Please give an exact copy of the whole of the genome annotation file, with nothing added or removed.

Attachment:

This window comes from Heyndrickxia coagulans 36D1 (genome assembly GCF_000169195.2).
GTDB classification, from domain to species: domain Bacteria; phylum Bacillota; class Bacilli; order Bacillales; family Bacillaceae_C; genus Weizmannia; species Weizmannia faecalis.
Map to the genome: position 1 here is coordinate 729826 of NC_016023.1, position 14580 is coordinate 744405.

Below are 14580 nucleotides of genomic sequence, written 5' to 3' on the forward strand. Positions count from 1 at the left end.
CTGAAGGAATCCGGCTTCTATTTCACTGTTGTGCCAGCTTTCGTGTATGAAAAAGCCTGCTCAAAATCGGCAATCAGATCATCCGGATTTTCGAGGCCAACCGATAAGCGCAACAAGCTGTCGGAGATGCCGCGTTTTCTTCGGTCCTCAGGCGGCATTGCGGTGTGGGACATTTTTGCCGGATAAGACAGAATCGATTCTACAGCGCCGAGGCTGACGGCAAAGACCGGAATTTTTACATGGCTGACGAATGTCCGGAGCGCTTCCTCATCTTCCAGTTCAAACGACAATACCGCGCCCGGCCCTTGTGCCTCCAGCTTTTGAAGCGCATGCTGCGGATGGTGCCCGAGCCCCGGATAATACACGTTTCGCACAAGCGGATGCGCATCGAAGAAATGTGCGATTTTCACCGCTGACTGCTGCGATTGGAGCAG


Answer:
This window comes from Heyndrickxia coagulans 36D1 (genome assembly GCF_000169195.2).
GTDB classification, from domain to species: domain Bacteria; phylum Bacillota; class Bacilli; order Bacillales; family Bacillaceae_C; genus Weizmannia; species Weizmannia faecalis.
Map to the genome: position 1 here is coordinate 729826 of NC_016023.1, position 14580 is coordinate 744405.

Below are 14580 nucleotides of genomic sequence, written 5' to 3' on the forward strand. Positions count from 1 at the left end.
CTGAAGGAATCCGGCTTCTATTTCACTGTTGTGCCAGCTTTCGTGTATGAAAAAGCCTGCTCAAAATCGGCAATCAGATCATCCGGATTTTCGAGGCCAACCGATAAGCGCAACAAGCTGTCGGAGATGCCGCGTTTTCTTCGGTCCTCAGGCGGCATTGCGGTGTGGGACATTTTTGCCGGATAAGACAGAATCGATTCTACAGCGCCGAGGCTGACGGCAAAGACCGGAATTTTTACATGGCTGACGAATGTCCGGAGCGCTTCCTCATCTTCCAGTTCAAACGACAATACCGCGCCCGGCCCTTGTGCCTCCAGCTTTTGAAGCGCATGCTGCGGATGGTGCCCGAGCCCCGGATAATACACGTTTCGCACAAGCGGATGCGCATCGAAGAAATGTGCGATTTTCACCGCTGACTGCTGCGATTGGAGCAG